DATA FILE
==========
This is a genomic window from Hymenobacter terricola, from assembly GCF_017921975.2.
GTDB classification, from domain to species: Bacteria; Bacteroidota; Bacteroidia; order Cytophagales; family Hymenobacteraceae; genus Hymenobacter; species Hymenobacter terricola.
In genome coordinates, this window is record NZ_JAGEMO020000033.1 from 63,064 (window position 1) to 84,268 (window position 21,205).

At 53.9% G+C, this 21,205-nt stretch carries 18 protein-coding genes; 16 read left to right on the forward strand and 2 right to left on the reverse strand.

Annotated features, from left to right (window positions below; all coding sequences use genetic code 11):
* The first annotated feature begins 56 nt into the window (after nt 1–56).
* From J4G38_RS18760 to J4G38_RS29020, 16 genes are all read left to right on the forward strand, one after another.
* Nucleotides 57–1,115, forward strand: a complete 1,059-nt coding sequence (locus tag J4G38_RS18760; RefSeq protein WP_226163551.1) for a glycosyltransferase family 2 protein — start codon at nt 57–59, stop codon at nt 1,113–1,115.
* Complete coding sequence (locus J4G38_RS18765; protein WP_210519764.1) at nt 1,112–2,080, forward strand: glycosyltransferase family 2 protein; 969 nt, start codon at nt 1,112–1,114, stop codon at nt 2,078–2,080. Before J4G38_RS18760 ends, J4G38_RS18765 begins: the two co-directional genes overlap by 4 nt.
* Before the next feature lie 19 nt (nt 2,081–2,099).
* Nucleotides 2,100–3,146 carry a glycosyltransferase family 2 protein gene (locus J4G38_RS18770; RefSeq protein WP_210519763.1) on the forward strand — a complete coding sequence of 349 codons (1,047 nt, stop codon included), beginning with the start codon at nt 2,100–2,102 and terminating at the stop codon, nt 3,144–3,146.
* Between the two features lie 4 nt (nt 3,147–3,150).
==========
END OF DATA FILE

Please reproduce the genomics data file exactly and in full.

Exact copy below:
This is a genomic window from Hymenobacter terricola, from assembly GCF_017921975.2.
GTDB classification, from domain to species: Bacteria; Bacteroidota; Bacteroidia; order Cytophagales; family Hymenobacteraceae; genus Hymenobacter; species Hymenobacter terricola.
In genome coordinates, this window is record NZ_JAGEMO020000033.1 from 63,064 (window position 1) to 84,268 (window position 21,205).

At 53.9% G+C, this 21,205-nt stretch carries 18 protein-coding genes; 16 read left to right on the forward strand and 2 right to left on the reverse strand.

Annotated features, from left to right (window positions below; all coding sequences use genetic code 11):
* The first annotated feature begins 56 nt into the window (after nt 1–56).
* From J4G38_RS18760 to J4G38_RS29020, 16 genes are all read left to right on the forward strand, one after another.
* Nucleotides 57–1,115, forward strand: a complete 1,059-nt coding sequence (locus tag J4G38_RS18760; RefSeq protein WP_226163551.1) for a glycosyltransferase family 2 protein — start codon at nt 57–59, stop codon at nt 1,113–1,115.
* Complete coding sequence (locus J4G38_RS18765; protein WP_210519764.1) at nt 1,112–2,080, forward strand: glycosyltransferase family 2 protein; 969 nt, start codon at nt 1,112–1,114, stop codon at nt 2,078–2,080. Before J4G38_RS18760 ends, J4G38_RS18765 begins: the two co-directional genes overlap by 4 nt.
* Before the next feature lie 19 nt (nt 2,081–2,099).
* Nucleotides 2,100–3,146 carry a glycosyltransferase family 2 protein gene (locus J4G38_RS18770; RefSeq protein WP_210519763.1) on the forward strand — a complete coding sequence of 349 codons (1,047 nt, stop codon included), beginning with the start codon at nt 2,100–2,102 and terminating at the stop codon, nt 3,144–3,146.
* Between the two features lie 4 nt (nt 3,147–3,150).